CARVILLE: You know, I think that their voting behavior and tendencies are still there but this is a very, very tough job market. It's starting to come back a little bit with today's numbers and I think what happens is that as the economic numbers improve I think they'll come back to being Democrats. I think that is where they are and some of the problem is they tend to be more drop-off voters among young voters than any other demographic. BLITZER: Let's talk a little about Afghanistan and its impact. I was reading an article in "The Washington Post." He cited this quote that was from an unnamed presidential adviser in a Peter Baker article in the "New York Times" back on August 28th. "Our Afghan policy," this adviser to Obama said, was focused as much as anything on domestic politics. He would risk losing moderate to centrist Democrats in the middle of health care reform and viewed that legislation as the make or break legislation for his administration to which Krauthammer wrote if this is true then Obama's military leadership can only be called scandalous."

James, what do you think?

CARVILLE: Let's just identify to our viewers because they may not know who Charles Krauthammer is. He is what they call a neocon. He is a right wing guy who thought it was a nifty idea to invade Iraq and I think actually thinks we won that war. This is not a person that --

BLITZER: What about the substance?

CARVILLE: Right. I want our viewers to know who is.

Secondly I'm not sure I understand a thing because there were many liberals that were mad at President Obama because they didn't have a public option so somebody -- a columnist with a liberal bent could make the same argument on the other side. I just don't place much stock in what he says to be honest.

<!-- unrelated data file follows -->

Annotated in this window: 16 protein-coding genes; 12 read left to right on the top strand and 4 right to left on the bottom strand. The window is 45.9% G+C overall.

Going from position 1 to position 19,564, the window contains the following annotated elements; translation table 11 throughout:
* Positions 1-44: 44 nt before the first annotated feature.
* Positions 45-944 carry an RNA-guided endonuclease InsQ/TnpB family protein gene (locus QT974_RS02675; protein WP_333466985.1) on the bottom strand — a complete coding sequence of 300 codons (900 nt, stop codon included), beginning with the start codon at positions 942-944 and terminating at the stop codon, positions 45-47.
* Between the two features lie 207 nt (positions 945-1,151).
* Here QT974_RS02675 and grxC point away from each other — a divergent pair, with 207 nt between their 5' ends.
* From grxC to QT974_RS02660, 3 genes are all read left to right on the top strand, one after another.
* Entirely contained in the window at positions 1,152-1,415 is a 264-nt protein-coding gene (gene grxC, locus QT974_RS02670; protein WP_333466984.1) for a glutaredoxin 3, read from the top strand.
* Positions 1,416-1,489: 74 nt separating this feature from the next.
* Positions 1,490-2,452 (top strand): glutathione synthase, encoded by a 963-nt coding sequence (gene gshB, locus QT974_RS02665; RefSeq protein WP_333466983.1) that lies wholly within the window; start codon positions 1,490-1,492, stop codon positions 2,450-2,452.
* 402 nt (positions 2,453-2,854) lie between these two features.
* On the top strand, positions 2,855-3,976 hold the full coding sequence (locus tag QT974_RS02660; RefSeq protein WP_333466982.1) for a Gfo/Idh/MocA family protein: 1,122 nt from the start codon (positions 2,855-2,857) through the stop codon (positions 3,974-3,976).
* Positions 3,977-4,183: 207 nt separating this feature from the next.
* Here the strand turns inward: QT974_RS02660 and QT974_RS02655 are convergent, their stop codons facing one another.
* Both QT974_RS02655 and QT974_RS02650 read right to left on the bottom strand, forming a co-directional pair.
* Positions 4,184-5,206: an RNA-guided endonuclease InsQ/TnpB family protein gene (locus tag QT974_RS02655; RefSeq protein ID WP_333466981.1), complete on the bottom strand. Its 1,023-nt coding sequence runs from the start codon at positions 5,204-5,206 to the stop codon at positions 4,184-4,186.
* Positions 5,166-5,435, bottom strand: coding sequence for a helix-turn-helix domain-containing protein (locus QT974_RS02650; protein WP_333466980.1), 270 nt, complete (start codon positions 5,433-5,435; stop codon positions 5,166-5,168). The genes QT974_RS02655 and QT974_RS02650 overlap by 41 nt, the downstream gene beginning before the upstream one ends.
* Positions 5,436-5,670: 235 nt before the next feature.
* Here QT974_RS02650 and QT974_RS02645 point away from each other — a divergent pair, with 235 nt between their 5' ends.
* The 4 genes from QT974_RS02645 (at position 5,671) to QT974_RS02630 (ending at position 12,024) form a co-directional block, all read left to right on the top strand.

BLITZER: The argument he is making, Krauthammer, who is a well known conservative columnist, Ed, is if the president decided to change the strategy in Afghanistan only to hold on to moderate and centrist Democrats and risk the lives of U.S. military personnel who were dying in big numbers in Afghanistan right now, he says that's scandalous. That's the point that Krauthammer is making.

ROLLINS: I think that's a little over stated. I think this president obviously from the beginning campaigned against the war in Iraq. He ran as an anti-war president. He thought Afghanistan was someplace that we should do some good and finish the job there.

Where I challenge it is the timeframe. You can't basically, this isn't like a boxing match where you go ten three-minute rounds. You can't go into a war and basically say that in a year we're going to pull out without basically engaging the enemy and enthralling the enemy. The dilemma we face today is we don't have the additional 30,000 troops in there and we're talking withdrawal in a year. That is the danger and the other side sees that.

I don't think this president with all the things he has on his plate wants to be focused on wars but I don't think that's a bad thing. I think the good thing is to get this economy moving again but he basically has to make sure gates and others are making sure that our troops are being protected there.